A Breton princess at the peak of the French Renaissance, Lilac lives prisoner in her parents’ castle after a wicked secret is revealed on the eve of her tenth birthday soirée. Years later, her coronation ceremony looms, and between the riotous townsfolk and scheming nobleman bent on snatching the throne, Lilac prepares for the worst…
Until a mysterious letter arrives from The Witch of Lupine Grotto, detailing a curious offer to cure her darkness forever. Lilac begrudgingly trades her coronet for a cloak and ventures into the forest Brocéliande in pursuit of the impious enchantress at the edge of town. With only the protection of an inherited dagger-and, unsolicited help of the sardonic stranger who inserts himself on her quest-she must traverse Brocèliande and return in time to claim her rightful position as sovereign monarch.
This is the story of a cursed princess,
A crestfallen killer,
The town that wants them to burn,
And the witch that can save them both.
With an education in Mass Communication–and an engrossment in all that is curious and bewitching–Brianna Sugalski is an author and blog editor at the Parliament House Press.
The Filipino-American author was born and raised on the island of Oahu in Hawaii, but travels the country every few years with her husband and two children. She admires the luminaries of the Victorian Era; growing up reading period literature, folklore, and fables has inspired her to paint vibrant settings of nature and narratives that readers will hopefully enjoy.
Ultimately, she aspires to make her own readers laugh, to challenge their perspectives on society and systemic prejudice, and to help them discover the magical meaning of their own powers within.
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Breton, the language spoken in Brittany, North West France, where the story is set, is actually closer to Cornish than French, as it is a Celtic language not a Latinate one like English or French. It originated when Celts from Cornwall and Wales migrated there, taking their languages with them.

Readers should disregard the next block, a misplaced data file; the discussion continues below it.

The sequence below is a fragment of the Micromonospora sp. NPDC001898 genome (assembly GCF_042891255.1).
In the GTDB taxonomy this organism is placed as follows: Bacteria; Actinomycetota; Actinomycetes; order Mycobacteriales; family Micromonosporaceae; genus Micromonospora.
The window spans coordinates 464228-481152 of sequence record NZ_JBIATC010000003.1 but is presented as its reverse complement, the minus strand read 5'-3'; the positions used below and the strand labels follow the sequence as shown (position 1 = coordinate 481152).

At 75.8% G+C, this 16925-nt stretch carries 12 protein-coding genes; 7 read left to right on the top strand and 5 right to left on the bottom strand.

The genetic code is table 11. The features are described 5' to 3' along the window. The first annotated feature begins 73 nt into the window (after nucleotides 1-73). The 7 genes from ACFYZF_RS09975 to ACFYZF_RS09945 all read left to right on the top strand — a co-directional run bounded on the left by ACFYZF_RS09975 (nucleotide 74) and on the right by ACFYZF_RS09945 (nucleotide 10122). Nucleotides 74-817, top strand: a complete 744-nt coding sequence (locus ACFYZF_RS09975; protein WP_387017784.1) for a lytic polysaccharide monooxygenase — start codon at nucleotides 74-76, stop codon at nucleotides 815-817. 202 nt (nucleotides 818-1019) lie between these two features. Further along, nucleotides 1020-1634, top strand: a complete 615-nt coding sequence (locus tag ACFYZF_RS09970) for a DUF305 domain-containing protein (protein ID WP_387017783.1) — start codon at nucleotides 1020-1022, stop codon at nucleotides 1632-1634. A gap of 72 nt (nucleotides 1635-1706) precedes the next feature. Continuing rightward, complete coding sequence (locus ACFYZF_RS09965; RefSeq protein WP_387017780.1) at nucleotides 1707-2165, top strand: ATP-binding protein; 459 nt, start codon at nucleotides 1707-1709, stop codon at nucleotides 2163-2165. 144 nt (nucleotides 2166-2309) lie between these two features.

Over time the language changed, and some Bretons speak both French and their native tongue, which is sadly not as many as in the past.
I thought it might be fun to see what English, Breton, French and Cornish words associated with this book look like, as some have similarities and some are very different!
I tried to get a pronunciation guide but it can be tricky with minority languages and I was a bit wary of some of the slightly strange ones on Google. But even without knowing exactly how the words are pronounced, you can easily see the differences and similarities in the different tongues. I am endlessly fascinated by linguistics, so I hope you enjoyed my nerd out!
This was a really fun read, and came at just the right time, I really needed something enjoyable and not too taxing on my poor old brain. Lilac is a great heroine, a bit naive but very brave and determined – even though she’s been locked up in her parents’ castle for a decade she enters the forest (Brocéliande) without a second thought.
Her relationship with Garin is great fun, they have a real back and forth and she drives him nuts! It reminded me a bit of Tangled, only without the frying pan!
I loved all the elements of folklore and the humour, it made me laugh out loud a few times. Honestly it’s just a really fun, modern take on the fairy tale, with a princess who can, mostly, rescue herself.
*I was kindly gifted a copy of this book in exchange for taking part in the blog tour but all opinions remain my own.